Discrete & Computational Geometry

, Volume 53, Issue 2, pp 296–326 | Cite as

Average Stretch Factor: How Low Does It Go?

  • Vida Dujmović
  • Pat MorinEmail author
  • Michiel Smid


In a geometric graph \(G\), the stretch factor between two vertices \(u\) and \(w\) is the ratio between the Euclidean length of the shortest path from \(u\) to \(w\) in \(G\) and the Euclidean distance between \(u\) and \(w\). The average stretch factor of \(G\) is the average stretch factor taken over all pairs of vertices in \(G\). We show that, for any constant dimension \(d\) and any set \(V\) of \(n\) points in \(\mathbb {R}^d\), there exists a geometric graph with vertex set \(V\) that has \(O(n)\) edges and that has average stretch factor \(1+ o_n(1)\). More precisely, the average stretch factor of this graph is \(1+O\big ((\log n/n)^{1/(2d+1)}\big )\). We complement this upper bound with a lower bound: There exist \(n\)-point sets in \(\mathbb {R}^2\) for which any graph with \(O(n)\) edges has average stretch factor \(1+\Omega (1/\sqrt{n})\). Bounds of this type are not possible for the more commonly studied worst-case stretch factor. In particular, there exist point sets \(V\) such that any graph with worst-case stretch factor \(1+o_n(1)\) has a superlinear number of edges.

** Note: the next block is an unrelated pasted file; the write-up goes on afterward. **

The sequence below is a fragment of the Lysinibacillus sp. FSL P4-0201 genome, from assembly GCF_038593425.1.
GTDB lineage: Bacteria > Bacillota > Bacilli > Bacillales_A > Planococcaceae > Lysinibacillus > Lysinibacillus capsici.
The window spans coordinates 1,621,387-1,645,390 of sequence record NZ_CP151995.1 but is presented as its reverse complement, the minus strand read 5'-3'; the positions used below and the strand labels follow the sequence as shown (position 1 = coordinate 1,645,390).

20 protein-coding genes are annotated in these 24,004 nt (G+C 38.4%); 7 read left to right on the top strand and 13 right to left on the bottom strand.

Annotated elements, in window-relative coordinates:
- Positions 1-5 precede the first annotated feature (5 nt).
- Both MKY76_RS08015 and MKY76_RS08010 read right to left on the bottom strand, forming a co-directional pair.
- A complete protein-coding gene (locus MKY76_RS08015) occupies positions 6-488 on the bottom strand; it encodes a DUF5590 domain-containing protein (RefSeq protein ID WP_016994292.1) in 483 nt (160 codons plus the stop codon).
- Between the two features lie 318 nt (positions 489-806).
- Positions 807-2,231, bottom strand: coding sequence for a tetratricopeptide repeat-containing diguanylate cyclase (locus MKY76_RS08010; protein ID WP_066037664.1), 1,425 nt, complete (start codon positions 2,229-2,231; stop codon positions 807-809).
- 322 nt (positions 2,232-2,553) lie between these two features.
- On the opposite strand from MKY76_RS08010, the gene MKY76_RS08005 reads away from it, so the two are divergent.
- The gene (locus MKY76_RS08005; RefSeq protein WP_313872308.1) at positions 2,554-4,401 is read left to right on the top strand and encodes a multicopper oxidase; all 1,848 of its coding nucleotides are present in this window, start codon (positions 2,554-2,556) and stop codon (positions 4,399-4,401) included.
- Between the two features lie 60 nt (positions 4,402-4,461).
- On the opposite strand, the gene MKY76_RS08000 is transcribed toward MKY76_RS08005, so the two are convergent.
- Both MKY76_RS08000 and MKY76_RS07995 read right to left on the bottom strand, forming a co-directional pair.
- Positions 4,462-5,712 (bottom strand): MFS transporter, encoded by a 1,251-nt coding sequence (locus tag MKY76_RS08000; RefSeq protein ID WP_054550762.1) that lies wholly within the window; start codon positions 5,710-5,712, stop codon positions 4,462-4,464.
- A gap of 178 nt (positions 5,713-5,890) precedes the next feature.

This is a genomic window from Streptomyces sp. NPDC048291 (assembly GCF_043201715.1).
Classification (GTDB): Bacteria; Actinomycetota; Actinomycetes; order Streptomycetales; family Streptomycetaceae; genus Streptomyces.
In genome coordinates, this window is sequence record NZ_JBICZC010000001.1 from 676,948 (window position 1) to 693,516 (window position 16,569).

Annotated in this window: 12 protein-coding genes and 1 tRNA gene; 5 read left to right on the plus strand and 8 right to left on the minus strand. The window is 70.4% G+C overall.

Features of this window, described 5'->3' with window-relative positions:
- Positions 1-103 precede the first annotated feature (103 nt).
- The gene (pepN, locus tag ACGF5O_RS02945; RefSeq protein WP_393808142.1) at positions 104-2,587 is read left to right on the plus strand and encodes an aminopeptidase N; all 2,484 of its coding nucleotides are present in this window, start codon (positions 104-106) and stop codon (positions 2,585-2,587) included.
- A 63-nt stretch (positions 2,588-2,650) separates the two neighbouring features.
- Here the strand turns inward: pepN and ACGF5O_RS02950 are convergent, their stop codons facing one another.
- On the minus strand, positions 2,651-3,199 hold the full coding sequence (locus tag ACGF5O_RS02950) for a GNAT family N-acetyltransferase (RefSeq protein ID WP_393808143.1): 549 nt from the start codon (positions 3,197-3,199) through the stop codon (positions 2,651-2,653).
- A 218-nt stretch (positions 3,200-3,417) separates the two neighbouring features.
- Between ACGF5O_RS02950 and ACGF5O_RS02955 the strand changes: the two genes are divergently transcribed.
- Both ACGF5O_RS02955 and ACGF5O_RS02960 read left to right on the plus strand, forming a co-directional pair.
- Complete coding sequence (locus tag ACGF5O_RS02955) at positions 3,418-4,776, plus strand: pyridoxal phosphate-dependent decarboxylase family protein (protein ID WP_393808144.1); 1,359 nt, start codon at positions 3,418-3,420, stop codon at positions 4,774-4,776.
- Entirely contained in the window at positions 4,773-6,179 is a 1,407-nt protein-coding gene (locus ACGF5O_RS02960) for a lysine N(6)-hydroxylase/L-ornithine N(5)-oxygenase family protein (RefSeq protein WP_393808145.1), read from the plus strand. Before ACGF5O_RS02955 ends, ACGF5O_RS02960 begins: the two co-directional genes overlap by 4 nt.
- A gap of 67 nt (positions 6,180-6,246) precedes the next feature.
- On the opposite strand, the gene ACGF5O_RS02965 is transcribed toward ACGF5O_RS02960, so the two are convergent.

Spanners Average stretch Average dilation 



The authors of this paper are partly funded by NSERC and CFI. The authors are indebted to Shay Solomon for providing helpful feedback on an earlier version of this paper. This research was funded by NSERC and the Ontario Ministry of Research and Innovation.


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Copyright information

© Springer Science+Business Media New York 2015

Authors and Affiliations

  1. 1.School of Computer Science and Electrical EngineeringUniversity of OttawaOttawaCanada
  2. 2.School of Computer ScienceCarleton UniversityOttawaCanada

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